Adobe Photoshop Lightroom 4

For the fourth iteration of Lightroom, Adobe has enhanced the processing capabilities and added features to aid photographers with handling modern photographic challenges, such as the integration of video. Although Lightroom is primarily a photographer’s tool, it is also indispensable for video producers and editors who have to deal with a large volume of photographs, such as when producing documentaries that are based on archival images. Lightroom is the ideal application to store, organize, adjust, crop and prepare stills for video editing. Adobe Photoshop Lightroom competes directly with Apple Aperture and each has its loyal proponents among photographers. Both are powerful tools and each new version tends to leapfrog that of the competitor. For now, Lightroom offers the more advanced video features and, of course, is a cross-platform application.

Photo features

Let’s first look at the improvements for photography. Image processing and color science have been changed in Lightroom 4. If you open existing photos that have been processed and catalogued in previous versions of Lightroom, you have the option of sticking with the old correction or update the file. Naturally, all changes are non-destructive, so your original photo is always unaltered. The biggest changes have been made in highlight/shadow recovery and noise reduction.

Highlight/shadow recovery is critical in digging out detail in bright skies and dark areas in an image. If you work with camera raw images, Lightroom uses the same raw processing engine as Photoshop. There’s also advanced black-and-white conversion. This lets you use eight color channels to control the tonal qualities of the black-and-white image. In other words, you have more control than merely desaturating the image. Finally, there are new selective brushes to control such options as white balance within areas of the picture.

With the increased use of smart phone cameras and online social media and photo services, like Flickr and Facebook, Lightroom 4 now lets you organize images based on location information embedded in the image metadata. This is aided by a new Map module accessible at the top of the interface. There is also enhanced sharing integration with some social media sites.

The big new selling point for photographers is photo book creation. This was a feature that previously had some Lightroom users jumping over to Aperture just to use, but no longer. Photo book creation lets photographers design coffee table book layouts, complete with proofing and ready to send to the printer. To enter the Book module, click the title button at the top (like Slideshow or Web) to access the book layout controls.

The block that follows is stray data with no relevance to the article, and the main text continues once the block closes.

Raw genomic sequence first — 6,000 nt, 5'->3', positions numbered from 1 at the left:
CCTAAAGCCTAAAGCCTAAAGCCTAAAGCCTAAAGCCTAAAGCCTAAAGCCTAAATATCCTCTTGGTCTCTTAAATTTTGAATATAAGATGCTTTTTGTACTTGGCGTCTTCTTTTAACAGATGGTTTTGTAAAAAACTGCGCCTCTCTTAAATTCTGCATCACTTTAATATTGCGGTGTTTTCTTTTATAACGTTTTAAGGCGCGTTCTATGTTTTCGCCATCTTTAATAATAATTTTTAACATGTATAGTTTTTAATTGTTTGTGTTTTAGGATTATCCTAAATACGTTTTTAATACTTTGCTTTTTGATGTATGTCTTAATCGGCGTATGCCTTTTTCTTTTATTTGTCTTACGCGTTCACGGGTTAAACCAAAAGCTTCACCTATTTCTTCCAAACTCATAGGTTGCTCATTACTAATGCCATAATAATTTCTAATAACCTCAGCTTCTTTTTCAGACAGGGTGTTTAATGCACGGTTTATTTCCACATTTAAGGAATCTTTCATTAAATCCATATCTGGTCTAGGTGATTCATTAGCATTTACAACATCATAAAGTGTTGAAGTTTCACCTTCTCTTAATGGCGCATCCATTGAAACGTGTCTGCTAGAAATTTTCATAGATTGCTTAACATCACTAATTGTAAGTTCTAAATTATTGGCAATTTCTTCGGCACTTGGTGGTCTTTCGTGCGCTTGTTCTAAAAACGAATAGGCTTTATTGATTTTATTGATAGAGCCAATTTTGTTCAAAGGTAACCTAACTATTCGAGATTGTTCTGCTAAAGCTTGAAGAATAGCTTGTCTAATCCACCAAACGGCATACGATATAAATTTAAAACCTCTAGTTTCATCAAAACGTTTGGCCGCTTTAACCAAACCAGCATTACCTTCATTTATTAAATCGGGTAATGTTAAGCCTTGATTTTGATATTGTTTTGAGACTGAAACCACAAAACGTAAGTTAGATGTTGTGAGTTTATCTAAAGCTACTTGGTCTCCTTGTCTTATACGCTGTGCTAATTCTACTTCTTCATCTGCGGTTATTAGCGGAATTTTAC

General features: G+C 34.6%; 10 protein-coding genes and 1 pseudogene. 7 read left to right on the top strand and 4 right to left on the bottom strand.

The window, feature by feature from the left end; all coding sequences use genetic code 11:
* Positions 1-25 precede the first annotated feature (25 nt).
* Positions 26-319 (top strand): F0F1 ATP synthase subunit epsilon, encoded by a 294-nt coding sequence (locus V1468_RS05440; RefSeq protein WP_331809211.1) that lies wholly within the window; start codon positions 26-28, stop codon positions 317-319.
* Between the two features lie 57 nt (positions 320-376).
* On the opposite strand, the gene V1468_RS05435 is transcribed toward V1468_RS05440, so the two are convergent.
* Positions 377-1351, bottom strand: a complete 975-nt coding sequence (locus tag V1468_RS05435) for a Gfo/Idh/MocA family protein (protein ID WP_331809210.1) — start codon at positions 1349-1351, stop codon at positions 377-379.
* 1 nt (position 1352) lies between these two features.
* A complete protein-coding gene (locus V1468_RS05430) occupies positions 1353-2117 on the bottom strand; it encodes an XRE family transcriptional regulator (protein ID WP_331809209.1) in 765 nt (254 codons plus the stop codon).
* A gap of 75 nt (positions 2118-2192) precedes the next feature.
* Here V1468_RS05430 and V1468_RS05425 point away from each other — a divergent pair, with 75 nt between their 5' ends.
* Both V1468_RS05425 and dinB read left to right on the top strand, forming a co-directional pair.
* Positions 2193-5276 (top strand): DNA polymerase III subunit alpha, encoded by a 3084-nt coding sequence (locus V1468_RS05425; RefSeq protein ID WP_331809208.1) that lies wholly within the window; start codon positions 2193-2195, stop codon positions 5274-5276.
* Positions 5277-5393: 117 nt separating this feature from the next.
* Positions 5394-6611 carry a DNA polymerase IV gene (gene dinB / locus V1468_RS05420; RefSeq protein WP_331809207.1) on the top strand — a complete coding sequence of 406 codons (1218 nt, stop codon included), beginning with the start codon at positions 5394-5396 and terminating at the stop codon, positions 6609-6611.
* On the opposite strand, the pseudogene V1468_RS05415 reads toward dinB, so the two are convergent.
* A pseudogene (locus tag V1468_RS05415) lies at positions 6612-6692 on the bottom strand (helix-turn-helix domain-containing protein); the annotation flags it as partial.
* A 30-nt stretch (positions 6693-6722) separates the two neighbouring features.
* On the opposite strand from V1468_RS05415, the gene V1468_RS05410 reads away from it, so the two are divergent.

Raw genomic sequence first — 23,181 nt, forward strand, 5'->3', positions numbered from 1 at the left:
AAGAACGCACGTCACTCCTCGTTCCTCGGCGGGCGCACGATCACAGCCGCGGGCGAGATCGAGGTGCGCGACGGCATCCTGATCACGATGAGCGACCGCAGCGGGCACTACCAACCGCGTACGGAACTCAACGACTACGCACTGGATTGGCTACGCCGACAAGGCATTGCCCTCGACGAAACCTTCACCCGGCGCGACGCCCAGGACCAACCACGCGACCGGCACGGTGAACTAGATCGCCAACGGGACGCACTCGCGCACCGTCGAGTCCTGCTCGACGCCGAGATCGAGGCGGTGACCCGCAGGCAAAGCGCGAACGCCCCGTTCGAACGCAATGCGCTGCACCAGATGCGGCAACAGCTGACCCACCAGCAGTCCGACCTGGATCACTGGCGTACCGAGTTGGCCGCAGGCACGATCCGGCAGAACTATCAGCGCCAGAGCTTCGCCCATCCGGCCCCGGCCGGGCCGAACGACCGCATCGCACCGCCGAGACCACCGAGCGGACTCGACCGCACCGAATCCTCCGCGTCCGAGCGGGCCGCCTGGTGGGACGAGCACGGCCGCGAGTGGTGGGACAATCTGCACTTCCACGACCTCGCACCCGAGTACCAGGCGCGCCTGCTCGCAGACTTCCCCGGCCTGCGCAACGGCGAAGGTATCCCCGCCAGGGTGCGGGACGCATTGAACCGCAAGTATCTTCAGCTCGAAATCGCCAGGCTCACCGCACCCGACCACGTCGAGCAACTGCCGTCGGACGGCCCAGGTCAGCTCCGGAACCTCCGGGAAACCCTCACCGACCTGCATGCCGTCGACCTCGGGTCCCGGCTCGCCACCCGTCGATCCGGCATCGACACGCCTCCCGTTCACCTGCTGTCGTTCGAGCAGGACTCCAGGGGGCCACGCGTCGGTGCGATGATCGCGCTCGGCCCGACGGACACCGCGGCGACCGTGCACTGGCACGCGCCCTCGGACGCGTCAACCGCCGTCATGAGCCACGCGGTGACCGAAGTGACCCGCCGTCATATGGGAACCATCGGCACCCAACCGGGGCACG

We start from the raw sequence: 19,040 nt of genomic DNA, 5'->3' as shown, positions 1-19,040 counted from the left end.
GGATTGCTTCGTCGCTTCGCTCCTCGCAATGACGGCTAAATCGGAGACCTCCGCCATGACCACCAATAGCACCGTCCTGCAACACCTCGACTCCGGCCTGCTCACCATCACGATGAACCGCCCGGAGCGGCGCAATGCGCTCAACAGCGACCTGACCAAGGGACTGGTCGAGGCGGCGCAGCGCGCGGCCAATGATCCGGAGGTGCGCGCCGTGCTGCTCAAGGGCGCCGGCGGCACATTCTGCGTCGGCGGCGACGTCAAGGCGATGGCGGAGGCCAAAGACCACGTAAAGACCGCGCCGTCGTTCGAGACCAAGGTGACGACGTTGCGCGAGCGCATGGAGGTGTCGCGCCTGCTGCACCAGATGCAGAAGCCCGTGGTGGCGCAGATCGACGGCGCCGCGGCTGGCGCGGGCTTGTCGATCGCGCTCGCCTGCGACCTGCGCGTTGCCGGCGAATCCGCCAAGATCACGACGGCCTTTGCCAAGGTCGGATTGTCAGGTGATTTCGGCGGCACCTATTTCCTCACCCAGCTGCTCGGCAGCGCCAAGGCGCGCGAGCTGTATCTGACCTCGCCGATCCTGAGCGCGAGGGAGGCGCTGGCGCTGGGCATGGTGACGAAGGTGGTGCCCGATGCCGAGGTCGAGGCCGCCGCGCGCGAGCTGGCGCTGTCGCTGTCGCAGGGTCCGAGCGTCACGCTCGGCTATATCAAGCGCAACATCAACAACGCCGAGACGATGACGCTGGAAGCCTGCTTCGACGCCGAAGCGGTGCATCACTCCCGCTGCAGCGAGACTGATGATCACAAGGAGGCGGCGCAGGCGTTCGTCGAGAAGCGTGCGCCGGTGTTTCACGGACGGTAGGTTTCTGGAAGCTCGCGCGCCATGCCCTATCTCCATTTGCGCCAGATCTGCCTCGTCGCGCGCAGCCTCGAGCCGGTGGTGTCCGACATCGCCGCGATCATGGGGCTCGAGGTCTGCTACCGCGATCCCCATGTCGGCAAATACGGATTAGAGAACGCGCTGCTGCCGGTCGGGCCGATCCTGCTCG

Plug-in integration

As a video editor, plug-ins are something I use a lot. A video plug-in is typically applied as a filter within the editing application, but photo plug-ins work differently. Lightroom sends your image to an external application launched from the Develop module’s Photo/Edit In pulldown menu command. This architecture has been available since version 1.0 and developers have steadily been creating photo-compatible versions of their tools. Adobe Photoshop, Magic Bullet Looks, Tiffen Dfx, DFT Film Stocks and DFT Photo Copy are all available as external “plug-ins”.

When you send a photo to an application like Magic Bullet Looks, Lightroom gives you the option to send a copy with or without the Lightroom correction “baked in” for further processing. When you are done, the external application returns you to Lightroom, where you then have two versions of the photo – the “before image” and the “after image” with the look added.

I like using Lightroom for processing photos, but I also find these plug-in options quite enticing. For example, adding selective focus filters, stylized effects, textures or painterly effects can be best achieved using an application like Photoshop or Tiffen Dfx. By starting and ending in Lightroom, you maintain the ability to organize these images in a central environment.